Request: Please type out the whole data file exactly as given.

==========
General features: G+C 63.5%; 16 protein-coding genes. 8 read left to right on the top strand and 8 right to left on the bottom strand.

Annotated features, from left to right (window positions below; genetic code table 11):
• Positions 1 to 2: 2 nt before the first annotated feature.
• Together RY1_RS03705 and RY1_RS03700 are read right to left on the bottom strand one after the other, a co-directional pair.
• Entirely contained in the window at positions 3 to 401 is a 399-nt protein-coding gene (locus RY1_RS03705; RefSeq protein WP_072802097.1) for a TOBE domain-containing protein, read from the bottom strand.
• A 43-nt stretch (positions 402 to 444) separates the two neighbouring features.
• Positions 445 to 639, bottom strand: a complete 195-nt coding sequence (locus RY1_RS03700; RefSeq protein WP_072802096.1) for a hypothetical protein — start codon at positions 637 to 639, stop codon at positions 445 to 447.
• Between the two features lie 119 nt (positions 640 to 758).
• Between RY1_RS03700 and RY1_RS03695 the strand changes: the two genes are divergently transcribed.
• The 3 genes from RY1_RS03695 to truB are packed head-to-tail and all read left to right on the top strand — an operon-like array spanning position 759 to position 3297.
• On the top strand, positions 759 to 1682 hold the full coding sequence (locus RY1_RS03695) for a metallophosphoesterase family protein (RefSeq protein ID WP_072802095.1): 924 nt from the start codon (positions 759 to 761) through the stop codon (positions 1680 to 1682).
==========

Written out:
General features: G+C 63.5%; 16 protein-coding genes. 8 read left to right on the top strand and 8 right to left on the bottom strand.

Annotated features, from left to right (window positions below; genetic code table 11):
• Positions 1 to 2: 2 nt before the first annotated feature.
• Together RY1_RS03705 and RY1_RS03700 are read right to left on the bottom strand one after the other, a co-directional pair.
• Entirely contained in the window at positions 3 to 401 is a 399-nt protein-coding gene (locus RY1_RS03705; RefSeq protein WP_072802097.1) for a TOBE domain-containing protein, read from the bottom strand.
• A 43-nt stretch (positions 402 to 444) separates the two neighbouring features.
• Positions 445 to 639, bottom strand: a complete 195-nt coding sequence (locus RY1_RS03700; RefSeq protein WP_072802096.1) for a hypothetical protein — start codon at positions 637 to 639, stop codon at positions 445 to 447.
• Between the two features lie 119 nt (positions 640 to 758).
• Between RY1_RS03700 and RY1_RS03695 the strand changes: the two genes are divergently transcribed.
• The 3 genes from RY1_RS03695 to truB are packed head-to-tail and all read left to right on the top strand — an operon-like array spanning position 759 to position 3297.
• On the top strand, positions 759 to 1682 hold the full coding sequence (locus RY1_RS03695) for a metallophosphoesterase family protein (RefSeq protein ID WP_072802095.1): 924 nt from the start codon (positions 759 to 761) through the stop codon (positions 1680 to 1682).